So I found myself once again between, betwixt and between. I was not a supporter of the war, I wasn't a gung-ho advocate for the war. On the other hand, I wasn't prepared to laud the North Korean Communist Party, and I wasn't prepared to stomp on the American flag heaven forbid. So once again, I found myself in between. Thirdly, going back to high school, and if I could wave a magic wand, every American high school would have debating, not as an extracurricular activity alongside soccer or glee club, but as a required part of the curriculum. I was an active, energetic debater for years, and in debating as some will know, you're assigned both a topic and a side. So I had to learn, in the course of my career as a debater, there could be more than one legitimate, rational, reasonable way of looking at things. And even if you disagreed fundamentally at the end of the day with the other side, you could see that there were arguments that could be for many compelling, and I often had to make those arguments if I was assigned the negative as opposed to the affirmative.
So I began to see there was more than one way of looking at things and finally, in my own Upper West Side, coming full circle, we did not live in the doormanned fancy buildings of Central Park West and West End Avenue and Riverside Drive and 72nd Street and 79th Street and 86th Street. We lived on a very dangerous block, and without a doorman. And the issue of crime was real, and much as we were all liberal in our outlook on social policy, on lots of things, as a child, the number of times that I was afraid, afraid to come home at night, afraid to enter the hallway, afraid of who might be lurking in the elevator and attack me or mug my mother, again put me in a centrist position because it seemed to me all those people in the luxury buildings with safety were all focused much more on the criminal than the victim. Of course I'm generalizing, I understand that. But then again, I realize, "Wait a second. There's something wrong here."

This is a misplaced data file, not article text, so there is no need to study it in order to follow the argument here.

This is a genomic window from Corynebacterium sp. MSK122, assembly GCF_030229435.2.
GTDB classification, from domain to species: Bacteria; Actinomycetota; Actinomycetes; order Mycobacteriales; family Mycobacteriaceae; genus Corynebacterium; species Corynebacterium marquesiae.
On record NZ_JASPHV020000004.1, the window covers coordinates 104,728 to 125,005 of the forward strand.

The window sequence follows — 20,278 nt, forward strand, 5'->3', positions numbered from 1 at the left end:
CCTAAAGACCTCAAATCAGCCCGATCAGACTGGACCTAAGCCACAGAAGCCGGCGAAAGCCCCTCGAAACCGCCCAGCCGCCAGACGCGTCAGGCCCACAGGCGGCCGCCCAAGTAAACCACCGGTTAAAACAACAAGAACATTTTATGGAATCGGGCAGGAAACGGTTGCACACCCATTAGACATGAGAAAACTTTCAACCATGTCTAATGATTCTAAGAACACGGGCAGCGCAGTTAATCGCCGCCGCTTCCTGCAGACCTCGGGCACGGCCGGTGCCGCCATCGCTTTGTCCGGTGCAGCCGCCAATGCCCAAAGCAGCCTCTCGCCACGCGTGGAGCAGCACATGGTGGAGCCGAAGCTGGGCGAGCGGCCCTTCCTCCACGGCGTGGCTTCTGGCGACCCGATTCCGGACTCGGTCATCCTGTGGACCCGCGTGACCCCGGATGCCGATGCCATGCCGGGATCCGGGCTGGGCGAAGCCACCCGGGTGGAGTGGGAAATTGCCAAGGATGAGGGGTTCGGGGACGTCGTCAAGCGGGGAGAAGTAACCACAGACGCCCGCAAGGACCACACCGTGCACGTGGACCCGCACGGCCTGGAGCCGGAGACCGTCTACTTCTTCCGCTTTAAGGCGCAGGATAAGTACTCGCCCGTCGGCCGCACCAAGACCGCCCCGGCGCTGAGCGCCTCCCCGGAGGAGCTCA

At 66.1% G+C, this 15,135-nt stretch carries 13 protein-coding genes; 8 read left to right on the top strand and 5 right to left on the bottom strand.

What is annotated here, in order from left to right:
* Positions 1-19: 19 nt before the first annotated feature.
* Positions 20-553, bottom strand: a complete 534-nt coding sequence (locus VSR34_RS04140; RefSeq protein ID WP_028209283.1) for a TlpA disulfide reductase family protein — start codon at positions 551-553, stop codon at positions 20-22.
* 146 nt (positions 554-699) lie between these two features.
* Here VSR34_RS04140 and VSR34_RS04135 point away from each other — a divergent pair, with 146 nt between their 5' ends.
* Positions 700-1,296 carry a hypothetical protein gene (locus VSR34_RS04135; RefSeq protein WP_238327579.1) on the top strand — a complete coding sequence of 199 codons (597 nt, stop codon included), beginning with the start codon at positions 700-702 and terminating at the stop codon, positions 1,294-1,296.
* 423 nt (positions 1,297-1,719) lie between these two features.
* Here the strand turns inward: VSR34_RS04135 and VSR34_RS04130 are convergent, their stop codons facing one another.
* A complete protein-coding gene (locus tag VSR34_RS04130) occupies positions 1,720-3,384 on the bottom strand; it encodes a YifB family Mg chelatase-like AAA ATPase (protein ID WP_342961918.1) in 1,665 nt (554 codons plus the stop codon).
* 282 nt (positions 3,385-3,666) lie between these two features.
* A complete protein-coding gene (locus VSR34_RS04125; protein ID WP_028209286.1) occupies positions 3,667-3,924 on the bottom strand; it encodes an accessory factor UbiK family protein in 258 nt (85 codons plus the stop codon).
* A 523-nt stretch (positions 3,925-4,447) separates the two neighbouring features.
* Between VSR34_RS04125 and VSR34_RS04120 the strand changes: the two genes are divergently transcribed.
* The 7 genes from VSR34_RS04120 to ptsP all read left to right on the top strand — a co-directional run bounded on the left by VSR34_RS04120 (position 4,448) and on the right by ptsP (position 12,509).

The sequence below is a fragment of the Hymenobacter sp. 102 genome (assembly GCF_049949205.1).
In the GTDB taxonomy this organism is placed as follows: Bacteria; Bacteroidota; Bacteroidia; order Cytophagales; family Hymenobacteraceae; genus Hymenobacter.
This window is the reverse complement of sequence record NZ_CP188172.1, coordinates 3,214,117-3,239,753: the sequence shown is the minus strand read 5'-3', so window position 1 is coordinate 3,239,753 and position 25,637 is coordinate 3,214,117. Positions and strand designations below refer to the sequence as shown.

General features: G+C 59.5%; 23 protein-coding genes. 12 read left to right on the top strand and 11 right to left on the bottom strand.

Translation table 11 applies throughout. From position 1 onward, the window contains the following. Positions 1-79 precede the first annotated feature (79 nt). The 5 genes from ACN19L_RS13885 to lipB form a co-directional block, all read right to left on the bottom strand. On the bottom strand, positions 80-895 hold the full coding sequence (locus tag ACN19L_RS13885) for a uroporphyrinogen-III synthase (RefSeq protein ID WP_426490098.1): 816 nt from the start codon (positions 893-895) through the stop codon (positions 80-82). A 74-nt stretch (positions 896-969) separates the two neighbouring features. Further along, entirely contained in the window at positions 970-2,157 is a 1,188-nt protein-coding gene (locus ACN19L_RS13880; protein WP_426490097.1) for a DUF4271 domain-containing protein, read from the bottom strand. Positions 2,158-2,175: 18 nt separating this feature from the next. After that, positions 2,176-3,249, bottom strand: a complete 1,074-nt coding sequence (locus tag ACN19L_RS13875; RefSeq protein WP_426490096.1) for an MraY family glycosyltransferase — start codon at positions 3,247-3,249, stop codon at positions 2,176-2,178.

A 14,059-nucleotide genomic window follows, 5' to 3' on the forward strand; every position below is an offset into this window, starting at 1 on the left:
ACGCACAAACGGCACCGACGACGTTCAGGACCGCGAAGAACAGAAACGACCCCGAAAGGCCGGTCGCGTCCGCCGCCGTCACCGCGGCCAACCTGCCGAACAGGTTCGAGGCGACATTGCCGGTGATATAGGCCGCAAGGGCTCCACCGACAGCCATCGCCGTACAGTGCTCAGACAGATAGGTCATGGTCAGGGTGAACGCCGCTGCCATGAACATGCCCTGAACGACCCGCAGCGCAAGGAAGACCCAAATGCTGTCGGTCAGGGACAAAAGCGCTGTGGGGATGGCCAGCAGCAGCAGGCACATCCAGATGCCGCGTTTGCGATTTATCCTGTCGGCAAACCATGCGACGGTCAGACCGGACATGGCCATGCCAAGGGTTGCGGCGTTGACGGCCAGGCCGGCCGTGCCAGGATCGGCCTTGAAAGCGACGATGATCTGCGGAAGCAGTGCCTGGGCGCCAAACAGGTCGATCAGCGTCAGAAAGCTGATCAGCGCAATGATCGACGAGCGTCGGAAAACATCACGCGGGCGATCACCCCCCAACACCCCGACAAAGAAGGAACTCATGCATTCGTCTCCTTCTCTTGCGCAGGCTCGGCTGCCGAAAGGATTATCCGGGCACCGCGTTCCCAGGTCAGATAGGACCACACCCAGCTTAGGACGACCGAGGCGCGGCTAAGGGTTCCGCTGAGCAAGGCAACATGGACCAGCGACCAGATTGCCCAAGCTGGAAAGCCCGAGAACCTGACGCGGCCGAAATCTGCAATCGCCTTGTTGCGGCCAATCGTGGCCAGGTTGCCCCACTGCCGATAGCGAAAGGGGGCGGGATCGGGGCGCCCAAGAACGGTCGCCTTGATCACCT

So what I'm saying to you Jillian is in a variety of ways, I realize that I'm neither here nor here. Sometimes I may be here, sometimes I may be here, but the most important thing is not to become a political robot. Not to put on an ideological uniform and then salute the doctrine of that uniform, and again, I know I'll return to it, but what attracted me over time to AJC was my belief that this organization was not putting on an ideological uniform and was not saluting a dogma or doctrine. I wanted to find a home, once I determined in those early, those decisive years of the 70s which we just spoke about, and my realization after my Soviet experience that I wanted to pursue Jewish advocacy.
I needed a home which did not have pictures on the wall, it had an independence of spirit and character, a non-partisan approach that said at the end of the day, we're here not to advance a particular party, we're here to advance the well-being of the Jewish people, we're here to protect Jews in danger, we're here to support the U.S.'s relation, we're here to stand shoulder to shoulder with the State of Israel, and as a result, those will be our starting points intellectually, and not what does the Republican Party tell me should be my view or what does the Democratic Party tell me should be my view or what do liberals or conservatives think needs to be the ideology of the day. So that's how it all began.
JILLIAN LASKOWITZ: Those are some great lessons learned then that can absolutely be applied to the situation today, and I know we're heading towards the end of the hour, so Daniel, maybe we can include some questions from the audience, a quick lightning round.